Not many people would be happy with a twelve-hour day talking about numbers, but as the Nina Hale Data Scientist, my life was made complete last Friday.
MinneAnalytics, a local professional organization, hosted the Life Science Lean-In. The conference, at Optum in Eden Prarie, centered on Big Data in healthcare and the life sciences. As part of the conference planning committee, I worked on the team to develop the 8 topic tracks and recruit more than 59 speakers to fill more than 25 hours of time. While it was a bit tough to play people-Tetris, our efforts paid off. With more than 900 registrations and 183 wait-list spots, we knew the community was interested in what we’d assembled.
I spent the morning co-chairing the track in Personal Analytics alongside Jared Sieling, Software Engineer at Pilr Labs. As the local Quantified Self evangelist, Jared also delivered a talk about Open mHealth. Open mHealth is a nonprofit startup that aims to unify the data from open APIs, software modules, and apps in order to deliver more meaningful insights about individual health.
Paul Jones, a clinical researcher at Boston Scientific, presented data about implantable defibrillators. His talk discussed the discoveries extracted from the large datasets made available by clinical trials.
The track was grounded by the observations of Paul Saarinen, the CEO of Miinome, as he discussed the importance (and value) of personal data. His family generated a lot of data during his daughter’s illnesses. While she is on the mend, Paul mentioned how it is important to remember that our data is about a person. Often, the human element can be lost when we become focused on analyses.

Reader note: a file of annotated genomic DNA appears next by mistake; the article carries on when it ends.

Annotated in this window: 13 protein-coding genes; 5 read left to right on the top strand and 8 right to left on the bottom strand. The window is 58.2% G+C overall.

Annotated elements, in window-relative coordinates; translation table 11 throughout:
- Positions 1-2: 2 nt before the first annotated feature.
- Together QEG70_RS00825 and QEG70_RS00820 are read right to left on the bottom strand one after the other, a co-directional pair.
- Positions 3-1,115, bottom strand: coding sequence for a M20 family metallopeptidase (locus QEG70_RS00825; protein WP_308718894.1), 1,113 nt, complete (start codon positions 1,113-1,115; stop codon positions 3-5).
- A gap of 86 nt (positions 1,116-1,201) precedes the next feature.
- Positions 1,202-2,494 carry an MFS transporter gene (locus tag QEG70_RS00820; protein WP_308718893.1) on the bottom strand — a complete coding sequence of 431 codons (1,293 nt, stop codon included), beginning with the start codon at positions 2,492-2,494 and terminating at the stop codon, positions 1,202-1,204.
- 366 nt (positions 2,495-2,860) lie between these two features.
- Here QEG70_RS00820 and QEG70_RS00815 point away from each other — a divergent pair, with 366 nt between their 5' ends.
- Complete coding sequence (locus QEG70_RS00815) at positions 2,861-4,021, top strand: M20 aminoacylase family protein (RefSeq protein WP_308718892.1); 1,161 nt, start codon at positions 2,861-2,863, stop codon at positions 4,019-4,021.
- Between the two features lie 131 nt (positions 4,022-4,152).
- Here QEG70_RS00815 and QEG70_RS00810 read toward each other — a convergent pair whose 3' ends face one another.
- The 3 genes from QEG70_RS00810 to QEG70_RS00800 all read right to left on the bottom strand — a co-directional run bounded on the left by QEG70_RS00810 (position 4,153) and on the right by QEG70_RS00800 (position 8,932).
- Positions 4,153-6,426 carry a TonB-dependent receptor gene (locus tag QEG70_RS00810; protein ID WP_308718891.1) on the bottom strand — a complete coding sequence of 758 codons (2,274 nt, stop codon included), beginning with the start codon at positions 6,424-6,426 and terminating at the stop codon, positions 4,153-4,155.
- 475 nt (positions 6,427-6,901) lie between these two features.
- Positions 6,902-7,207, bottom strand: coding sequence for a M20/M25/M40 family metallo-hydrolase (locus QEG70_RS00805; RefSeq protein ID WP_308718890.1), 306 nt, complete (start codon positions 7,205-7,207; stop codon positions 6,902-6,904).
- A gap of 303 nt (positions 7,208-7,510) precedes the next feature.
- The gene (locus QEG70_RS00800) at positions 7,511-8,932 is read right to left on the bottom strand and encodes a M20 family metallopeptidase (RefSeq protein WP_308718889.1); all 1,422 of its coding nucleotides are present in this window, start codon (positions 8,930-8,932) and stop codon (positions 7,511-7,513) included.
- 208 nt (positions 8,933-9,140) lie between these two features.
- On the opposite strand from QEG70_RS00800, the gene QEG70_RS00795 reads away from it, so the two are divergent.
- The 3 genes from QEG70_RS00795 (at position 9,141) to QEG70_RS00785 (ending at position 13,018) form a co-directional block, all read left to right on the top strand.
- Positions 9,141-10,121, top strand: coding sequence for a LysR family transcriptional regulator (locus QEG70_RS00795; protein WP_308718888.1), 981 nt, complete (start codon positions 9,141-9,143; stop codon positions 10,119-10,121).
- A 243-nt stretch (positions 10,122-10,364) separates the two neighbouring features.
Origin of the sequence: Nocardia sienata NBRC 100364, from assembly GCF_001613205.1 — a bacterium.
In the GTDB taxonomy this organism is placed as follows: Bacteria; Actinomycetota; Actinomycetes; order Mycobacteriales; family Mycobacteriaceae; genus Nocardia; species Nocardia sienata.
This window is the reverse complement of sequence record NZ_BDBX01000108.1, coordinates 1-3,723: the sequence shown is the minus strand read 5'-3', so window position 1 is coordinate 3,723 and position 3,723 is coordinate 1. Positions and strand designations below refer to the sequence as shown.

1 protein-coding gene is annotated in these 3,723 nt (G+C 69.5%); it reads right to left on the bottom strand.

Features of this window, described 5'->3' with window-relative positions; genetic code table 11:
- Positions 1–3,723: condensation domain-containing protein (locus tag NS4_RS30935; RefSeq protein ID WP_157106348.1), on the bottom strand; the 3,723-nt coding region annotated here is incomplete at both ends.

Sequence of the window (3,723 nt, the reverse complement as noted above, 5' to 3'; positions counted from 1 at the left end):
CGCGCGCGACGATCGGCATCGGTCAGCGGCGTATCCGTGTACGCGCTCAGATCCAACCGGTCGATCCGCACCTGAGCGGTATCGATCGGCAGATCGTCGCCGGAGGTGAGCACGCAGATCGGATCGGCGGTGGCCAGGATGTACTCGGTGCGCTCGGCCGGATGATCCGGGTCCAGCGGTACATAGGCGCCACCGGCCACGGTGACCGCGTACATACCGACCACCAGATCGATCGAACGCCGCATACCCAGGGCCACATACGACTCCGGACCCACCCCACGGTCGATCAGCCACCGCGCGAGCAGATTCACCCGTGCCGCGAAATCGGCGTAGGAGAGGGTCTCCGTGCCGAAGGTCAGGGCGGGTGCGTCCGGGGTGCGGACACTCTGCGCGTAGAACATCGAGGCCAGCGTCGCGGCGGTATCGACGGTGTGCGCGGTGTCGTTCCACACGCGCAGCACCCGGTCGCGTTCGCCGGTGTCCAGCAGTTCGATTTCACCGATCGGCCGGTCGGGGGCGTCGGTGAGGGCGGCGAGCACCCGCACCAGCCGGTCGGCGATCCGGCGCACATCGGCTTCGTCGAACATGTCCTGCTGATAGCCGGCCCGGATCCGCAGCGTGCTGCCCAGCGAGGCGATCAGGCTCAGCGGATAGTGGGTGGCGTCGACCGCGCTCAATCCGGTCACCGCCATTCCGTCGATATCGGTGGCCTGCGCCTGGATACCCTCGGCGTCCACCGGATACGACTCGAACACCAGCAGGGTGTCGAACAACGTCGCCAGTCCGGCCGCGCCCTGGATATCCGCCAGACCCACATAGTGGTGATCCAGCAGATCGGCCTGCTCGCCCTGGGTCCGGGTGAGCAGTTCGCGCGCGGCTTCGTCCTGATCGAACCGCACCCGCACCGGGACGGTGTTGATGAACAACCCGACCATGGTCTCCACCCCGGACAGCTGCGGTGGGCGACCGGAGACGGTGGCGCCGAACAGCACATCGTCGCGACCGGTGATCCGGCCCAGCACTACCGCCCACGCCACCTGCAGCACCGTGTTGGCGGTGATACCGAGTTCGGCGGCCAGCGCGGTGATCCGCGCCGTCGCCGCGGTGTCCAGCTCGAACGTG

Our final presenter was Kai Worrell of Geneva Healthcare. His company is capturing implantable cardiac device data through a user-centered design on mobile devices. The design aims to collect data and enable doctors and patients to easily communicate about care.
Once my track was complete, I had a blast attending sessions in the afternoon. I enjoyed hearing from Dr. Farris Timimi about the use of social media in healthcare by the Mayo Clinic. Kathy Konkel of IBM delivered a presentation that drove home the importance of measuring against your business objective and goals, which is always important.
After the speaking events were done, the conference attendees enjoyed a social reception. People connected (or reconnected), talked about new ideas, and got excited about what they learned during the day. Some might say it’s the most valuable part of attending a conference!
I figured that since we’d begun discussing plans for our next conference during the social hour, we had succeeded in throwing a pretty good one this time around. Stay tuned for more information about the next conference, coming in early 2014.